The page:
Space itself isn’t like Architecture. It resists turning into an image. The Arabic root of the Turkish word for Space (Mekân) is “kawn”, which means “to exist”. Space exists inside the state of man “being on earth”. It’s not an image, but an experience, a feeling that is hard to put into words… Each person exists within the same space with his own presence. He makes the space exist through that presence, experiences it, relates to it. Settles down on it, becomes a part, makes it a part of himself. When space is pictured this way, maybe its at the point closest to Art. The point in which both finally emerge as an aesthetic creation of man, and gain a meaning in the world of each single person.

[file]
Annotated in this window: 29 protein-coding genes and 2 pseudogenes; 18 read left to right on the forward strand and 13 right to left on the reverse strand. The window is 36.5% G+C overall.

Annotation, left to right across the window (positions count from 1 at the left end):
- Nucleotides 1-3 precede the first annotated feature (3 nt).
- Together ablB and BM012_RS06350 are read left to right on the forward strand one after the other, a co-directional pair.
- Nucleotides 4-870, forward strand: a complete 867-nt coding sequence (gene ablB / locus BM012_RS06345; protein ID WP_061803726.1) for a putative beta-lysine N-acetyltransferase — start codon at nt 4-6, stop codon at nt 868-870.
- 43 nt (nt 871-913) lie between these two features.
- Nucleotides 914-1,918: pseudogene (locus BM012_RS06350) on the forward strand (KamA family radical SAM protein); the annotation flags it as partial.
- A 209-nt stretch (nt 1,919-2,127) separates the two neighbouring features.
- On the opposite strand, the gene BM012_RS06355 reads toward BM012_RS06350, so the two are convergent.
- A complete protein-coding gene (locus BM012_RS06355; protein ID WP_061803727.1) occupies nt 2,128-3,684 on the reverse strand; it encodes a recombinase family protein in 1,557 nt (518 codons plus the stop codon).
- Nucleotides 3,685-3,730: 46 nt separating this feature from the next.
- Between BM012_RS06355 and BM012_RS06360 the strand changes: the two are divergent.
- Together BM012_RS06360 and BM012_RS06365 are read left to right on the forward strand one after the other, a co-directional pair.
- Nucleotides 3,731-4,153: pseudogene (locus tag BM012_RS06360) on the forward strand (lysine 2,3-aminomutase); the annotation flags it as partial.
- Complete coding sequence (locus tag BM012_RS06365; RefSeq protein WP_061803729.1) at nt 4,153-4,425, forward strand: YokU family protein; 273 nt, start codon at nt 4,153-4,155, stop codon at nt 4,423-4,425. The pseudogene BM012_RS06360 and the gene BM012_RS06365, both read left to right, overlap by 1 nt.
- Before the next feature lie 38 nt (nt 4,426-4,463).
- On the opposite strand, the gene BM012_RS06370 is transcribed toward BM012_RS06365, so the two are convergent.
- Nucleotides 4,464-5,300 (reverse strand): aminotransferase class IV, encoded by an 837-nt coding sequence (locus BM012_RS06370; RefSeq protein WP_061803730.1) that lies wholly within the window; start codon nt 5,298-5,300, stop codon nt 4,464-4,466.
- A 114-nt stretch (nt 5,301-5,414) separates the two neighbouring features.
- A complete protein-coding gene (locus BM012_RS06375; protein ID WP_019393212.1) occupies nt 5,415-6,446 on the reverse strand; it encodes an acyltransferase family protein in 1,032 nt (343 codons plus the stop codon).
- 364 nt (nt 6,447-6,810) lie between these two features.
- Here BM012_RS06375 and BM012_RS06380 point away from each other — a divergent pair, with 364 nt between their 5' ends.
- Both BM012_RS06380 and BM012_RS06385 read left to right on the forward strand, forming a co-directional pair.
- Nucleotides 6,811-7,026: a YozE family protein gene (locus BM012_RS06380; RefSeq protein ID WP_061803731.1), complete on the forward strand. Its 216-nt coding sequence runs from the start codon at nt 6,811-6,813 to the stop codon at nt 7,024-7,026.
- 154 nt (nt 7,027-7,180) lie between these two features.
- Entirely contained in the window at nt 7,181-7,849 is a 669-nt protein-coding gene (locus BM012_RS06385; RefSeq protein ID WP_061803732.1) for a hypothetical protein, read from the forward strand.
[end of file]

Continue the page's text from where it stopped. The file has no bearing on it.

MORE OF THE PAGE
Well then, in what kind of a union can art and architecture, or rather “work” and “space” be imagined? How can they relate to one another? Instead of answering these questions, let’s talk about two recent distinct experiments.

AkbankSanat, The Contemporary Artists Exhibition

The first is the “exhibition design” of the Contemporary Artists Exhibition that is to be opened in the AkbankSanat building on Istiklal street, 22nd May, 2013. The selection is the result of a contest. There’s no common concept or theme. Works aren’t brought together in order to relate to one another. What they have in common is that they’ve been selected by a jury and that they’re synchronous. They comprise various media: videos, objects, graphics, photographs… What’s expected from the architect is a space in which these works will synchronously take place.